amazing views from mont blancSomething mountainous was definitely on the cards for the trip, and after discussions with various Swiss residents about where might be best, I headed for Chamonix Mont-Blanc back in France on some more rather exiciting motorway — the Autoroute Blanche, which takes you through more tunnels and viaducts. One night of heavy rain sent me scurrying to an hotel instead of braving it outdoors, and the following day, I took the cablecars of the Aiguille Du Midi, a mountain pointing to the south of France. The cablecar up to the top is one of the steepest in the world, climing to over 3,000 metres in just 20 minutes, in two ear-popping stages. It is not cheap, but the views from the top were amazing, and I spent hours snapping happily away.

alpine viewOnce you get to the top there are further excursions possible: they try and sell you elevator tickets to the top of the mountain for example.

But more interestingly, after the huge, 80-person cable car that hauls you to the top of the mountain, there’s the chance to take a 5km expedition in tiny cable cars that take you all the way to Italy across the Alpine border. The cable cars drop you off at Hebronner, where the staff in the mountaintop restaurant speak Italian. I spluttered ‘un’espresso doppio per favore’ and got what I wanted but fell far short of ‘cor, that sandwich looks great, I’ll have one of those’ and certainly didn’t understand it when the lady behind the counter told me how much it cost. It was startlingly cheap compared to the caff on the French side of the mountain, and they were actually slicing ham there and then. Got hopelessly confused about whether I wanted my sandwich caldo or fredo: caldo sounds like cold, but means hot.

Me on mountainIn addition to walking around the platforms and terraces intended for the grand-publique, there are doors in the mountain which lead directly onto the slopes of the Alps. There were various thin, outdoorsy-types up there with crampons and skis taking their lives into their hands and roaming the high alpine plains. The cablecars swept me past a mountaineer climbing a bare rock face who waved (hopefully not waving for help–he was much higher by the time I returned). On the Italian side of things, the warnings on posters were still as severe (“Taking life into own hands, very dangerous, no safe paths, not beginners’ slopes”) but whole families with small children were sauntering out into the snowy wilds. Scary.

Paul would not have liked steps like these!Somewhat overawed by the staggering scenery, I was uploading photos of it direct from my cameraphone to Flickr — no idea how much that technological gimmick will end up costing me. I was also carrying out text conversations with Paul and my brother, and even fielding a security phone call from my bank who had noticed odd spending patterns on my visa card (motorway tolls). Bro was warning me that climbing quickly to high altitudes and staying up was likely to be very bad for my health, so after 5 hours wandering around at the sub-zero temperatures of the mountain top, I took the cable-car back down to the sweltering heat of the valley floor and went to find a pitch for the tent that night. Stayed at a very nice 3* campsite called La Mer de Glace — the Ice Lake.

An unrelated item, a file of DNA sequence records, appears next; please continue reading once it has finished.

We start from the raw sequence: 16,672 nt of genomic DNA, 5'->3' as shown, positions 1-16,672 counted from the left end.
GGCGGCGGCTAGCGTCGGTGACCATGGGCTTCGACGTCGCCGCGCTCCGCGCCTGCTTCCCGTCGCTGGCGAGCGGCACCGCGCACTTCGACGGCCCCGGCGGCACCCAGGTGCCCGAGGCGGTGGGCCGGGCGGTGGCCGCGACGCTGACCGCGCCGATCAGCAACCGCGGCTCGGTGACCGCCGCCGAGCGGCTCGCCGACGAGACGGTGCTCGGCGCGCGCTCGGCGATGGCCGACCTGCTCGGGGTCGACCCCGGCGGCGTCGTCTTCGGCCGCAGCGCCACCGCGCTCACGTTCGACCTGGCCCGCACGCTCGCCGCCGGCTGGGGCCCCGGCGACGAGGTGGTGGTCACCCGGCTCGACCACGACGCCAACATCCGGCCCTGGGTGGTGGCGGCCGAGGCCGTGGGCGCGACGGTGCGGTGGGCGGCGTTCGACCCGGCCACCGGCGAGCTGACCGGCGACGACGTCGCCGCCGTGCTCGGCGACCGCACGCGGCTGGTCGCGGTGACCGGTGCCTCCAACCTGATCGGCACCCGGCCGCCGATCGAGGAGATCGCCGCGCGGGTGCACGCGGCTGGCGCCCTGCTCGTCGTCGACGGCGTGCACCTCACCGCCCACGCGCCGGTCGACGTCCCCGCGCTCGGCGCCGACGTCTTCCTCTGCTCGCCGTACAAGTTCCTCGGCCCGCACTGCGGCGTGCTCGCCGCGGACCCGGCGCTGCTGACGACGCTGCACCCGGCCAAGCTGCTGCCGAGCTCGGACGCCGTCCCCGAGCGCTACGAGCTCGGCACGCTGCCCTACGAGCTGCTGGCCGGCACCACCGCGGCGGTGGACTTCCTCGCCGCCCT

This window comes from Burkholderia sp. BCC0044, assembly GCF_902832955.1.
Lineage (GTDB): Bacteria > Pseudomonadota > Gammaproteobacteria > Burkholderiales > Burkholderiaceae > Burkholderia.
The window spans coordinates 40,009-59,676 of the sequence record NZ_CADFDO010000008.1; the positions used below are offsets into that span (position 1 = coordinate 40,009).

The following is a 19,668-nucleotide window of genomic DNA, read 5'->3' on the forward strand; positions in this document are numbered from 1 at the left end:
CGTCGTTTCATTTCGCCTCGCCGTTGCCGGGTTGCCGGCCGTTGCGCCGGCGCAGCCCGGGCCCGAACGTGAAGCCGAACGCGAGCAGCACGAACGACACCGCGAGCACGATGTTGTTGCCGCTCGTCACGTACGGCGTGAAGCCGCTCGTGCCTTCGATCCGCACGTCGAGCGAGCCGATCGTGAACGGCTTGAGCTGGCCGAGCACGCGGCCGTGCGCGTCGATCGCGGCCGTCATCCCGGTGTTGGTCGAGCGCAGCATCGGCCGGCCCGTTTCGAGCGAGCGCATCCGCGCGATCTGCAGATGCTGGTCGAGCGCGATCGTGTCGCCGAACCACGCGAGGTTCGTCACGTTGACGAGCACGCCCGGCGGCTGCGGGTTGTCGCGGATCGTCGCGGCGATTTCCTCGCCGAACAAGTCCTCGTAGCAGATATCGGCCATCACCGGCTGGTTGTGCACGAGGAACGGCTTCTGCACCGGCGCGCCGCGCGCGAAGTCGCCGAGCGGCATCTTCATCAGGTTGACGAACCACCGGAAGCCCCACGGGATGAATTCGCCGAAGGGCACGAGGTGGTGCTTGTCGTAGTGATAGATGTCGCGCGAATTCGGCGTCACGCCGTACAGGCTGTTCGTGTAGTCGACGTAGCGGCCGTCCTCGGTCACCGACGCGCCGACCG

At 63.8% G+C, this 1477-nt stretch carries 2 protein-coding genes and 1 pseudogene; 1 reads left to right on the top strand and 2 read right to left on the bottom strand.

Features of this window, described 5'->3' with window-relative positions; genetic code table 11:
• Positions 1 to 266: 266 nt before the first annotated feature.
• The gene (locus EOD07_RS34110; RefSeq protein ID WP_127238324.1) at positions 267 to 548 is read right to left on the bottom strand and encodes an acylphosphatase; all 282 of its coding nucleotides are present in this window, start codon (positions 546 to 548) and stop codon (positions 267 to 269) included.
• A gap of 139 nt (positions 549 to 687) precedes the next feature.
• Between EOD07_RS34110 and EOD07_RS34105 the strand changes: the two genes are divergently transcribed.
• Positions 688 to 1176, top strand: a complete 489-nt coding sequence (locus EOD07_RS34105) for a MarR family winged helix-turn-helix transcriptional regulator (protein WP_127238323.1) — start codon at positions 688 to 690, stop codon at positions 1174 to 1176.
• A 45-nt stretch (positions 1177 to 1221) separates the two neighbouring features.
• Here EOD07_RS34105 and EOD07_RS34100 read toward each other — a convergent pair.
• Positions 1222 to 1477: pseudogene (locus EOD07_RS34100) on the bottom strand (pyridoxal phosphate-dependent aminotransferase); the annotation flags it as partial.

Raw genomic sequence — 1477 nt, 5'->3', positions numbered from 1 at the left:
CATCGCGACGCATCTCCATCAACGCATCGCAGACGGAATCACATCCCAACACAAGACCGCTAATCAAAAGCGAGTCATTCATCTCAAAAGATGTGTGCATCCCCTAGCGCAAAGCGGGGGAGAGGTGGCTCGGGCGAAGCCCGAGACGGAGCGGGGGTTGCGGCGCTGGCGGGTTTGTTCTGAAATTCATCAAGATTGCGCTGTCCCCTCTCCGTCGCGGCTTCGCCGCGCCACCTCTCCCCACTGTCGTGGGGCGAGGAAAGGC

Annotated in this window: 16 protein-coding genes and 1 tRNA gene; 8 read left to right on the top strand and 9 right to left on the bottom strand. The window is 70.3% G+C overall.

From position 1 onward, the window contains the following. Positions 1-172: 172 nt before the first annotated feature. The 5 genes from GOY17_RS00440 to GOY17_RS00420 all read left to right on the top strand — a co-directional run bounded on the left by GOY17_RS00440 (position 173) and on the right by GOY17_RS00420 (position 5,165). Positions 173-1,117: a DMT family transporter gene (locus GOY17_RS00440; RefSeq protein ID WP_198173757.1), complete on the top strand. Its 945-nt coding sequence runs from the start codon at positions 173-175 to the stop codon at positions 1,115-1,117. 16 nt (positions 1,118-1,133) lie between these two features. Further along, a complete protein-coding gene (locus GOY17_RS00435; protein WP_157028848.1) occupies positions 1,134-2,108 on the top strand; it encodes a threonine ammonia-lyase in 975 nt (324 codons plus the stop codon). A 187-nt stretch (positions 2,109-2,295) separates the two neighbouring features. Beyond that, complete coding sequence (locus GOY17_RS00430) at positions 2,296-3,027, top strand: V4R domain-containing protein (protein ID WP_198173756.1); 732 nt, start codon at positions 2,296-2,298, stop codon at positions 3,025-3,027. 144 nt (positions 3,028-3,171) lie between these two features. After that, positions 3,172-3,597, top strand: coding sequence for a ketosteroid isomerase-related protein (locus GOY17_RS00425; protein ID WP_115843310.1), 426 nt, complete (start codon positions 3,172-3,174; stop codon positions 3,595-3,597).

Weekend en suisse

So, last weekend spent in Switzerland in the company of stellar people from the Archers newsgroup. Fab time had by all: started off in Geneva with a lovely soiree on a balcony on a warm summer’s night. Excellent food, plenty of time for discussion and getting-to-know-you. I think I share elements of the same sense of humour with Gumrat which lead to some hilarity.

BearSaturday we all got in the car and headed right across Switzerland to Basel taking in some sights of lakes and mountains and fountains and so on. We stopped in Bern for lunch (I had authentic roesti, and failed utterly to understand Swiss German being spoken to me, although the waiter seemed to understand me. Also usual problem of knowing enough for a chat, and yet knowing very little about words for food on menus.)

Before leaving Bern we drove around it taking in some sights of old Bern, the Swiss Parliament (outside thereof) and a bear pit. Photos of bears here. Many of them came out like photos you see of abused animals in street stalls, but these bears looked quite happy, if a little hot under all that fur. There was plenty of space in the pit, and vegetation, and water. About four bears in total, I think, three of which just wanted to sleep and a fourth was prepared to play tricks for the people above who were dropping vegetables straight into the hungry bear’s mouth.

On to Basel, where we met up with further umrats including one who lives in Basel, and a group who’d flown in specially. Basel was celebrating something, not quite sure what, but included football team having won something. Small groups of about 30 men in various different mediaeval costumes were marching around with familiar but different tunes on pipes and drums that others identitified as the tunes for Scotland the Brave and British Grenadiers that probably have different words in Swiss German (like the French kids in Reims who seemed to be singing My Bonnie Lies Over the Ocean). Some over excited naked drunk men were playing in a fountain and our host felt she vaguely recognised one of them.

At a pre-ordained time, we went to wave banners at a webcam for our newsgroup-reading friends stuck at home: two pics to show what we looked like on the ground and what the webcam saw…

(us in huddle in bottom left hand corner.)